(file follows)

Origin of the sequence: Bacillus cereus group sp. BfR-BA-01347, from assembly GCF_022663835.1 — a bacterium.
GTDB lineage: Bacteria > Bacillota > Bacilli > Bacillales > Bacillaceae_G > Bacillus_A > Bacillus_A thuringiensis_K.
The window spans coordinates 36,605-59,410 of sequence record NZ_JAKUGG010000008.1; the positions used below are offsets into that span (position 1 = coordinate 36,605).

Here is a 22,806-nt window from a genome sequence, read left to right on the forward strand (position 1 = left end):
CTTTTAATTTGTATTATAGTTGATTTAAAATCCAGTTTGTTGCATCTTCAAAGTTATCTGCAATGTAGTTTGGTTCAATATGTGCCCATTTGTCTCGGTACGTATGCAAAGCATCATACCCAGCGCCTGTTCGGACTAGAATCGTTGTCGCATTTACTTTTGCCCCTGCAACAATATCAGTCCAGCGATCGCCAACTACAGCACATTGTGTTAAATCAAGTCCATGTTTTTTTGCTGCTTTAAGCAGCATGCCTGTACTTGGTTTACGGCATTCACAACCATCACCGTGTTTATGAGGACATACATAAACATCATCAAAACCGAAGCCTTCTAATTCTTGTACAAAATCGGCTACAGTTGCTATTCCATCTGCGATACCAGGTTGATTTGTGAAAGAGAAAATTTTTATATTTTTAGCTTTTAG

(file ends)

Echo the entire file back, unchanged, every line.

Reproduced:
Origin of the sequence: Bacillus cereus group sp. BfR-BA-01347, from assembly GCF_022663835.1 — a bacterium.
GTDB lineage: Bacteria > Bacillota > Bacilli > Bacillales > Bacillaceae_G > Bacillus_A > Bacillus_A thuringiensis_K.
The window spans coordinates 36,605-59,410 of sequence record NZ_JAKUGG010000008.1; the positions used below are offsets into that span (position 1 = coordinate 36,605).

Here is a 22,806-nt window from a genome sequence, read left to right on the forward strand (position 1 = left end):
CTTTTAATTTGTATTATAGTTGATTTAAAATCCAGTTTGTTGCATCTTCAAAGTTATCTGCAATGTAGTTTGGTTCAATATGTGCCCATTTGTCTCGGTACGTATGCAAAGCATCATACCCAGCGCCTGTTCGGACTAGAATCGTTGTCGCATTTACTTTTGCCCCTGCAACAATATCAGTCCAGCGATCGCCAACTACAGCACATTGTGTTAAATCAAGTCCATGTTTTTTTGCTGCTTTAAGCAGCATGCCTGTACTTGGTTTACGGCATTCACAACCATCACCGTGTTTATGAGGACATACATAAACATCATCAAAACCGAAGCCTTCTAATTCTTGTACAAAATCGGCTACAGTTGCTATTCCATCTGCGATACCAGGTTGATTTGTGAAAGAGAAAATTTTTATATTTTTAGCTTTTAG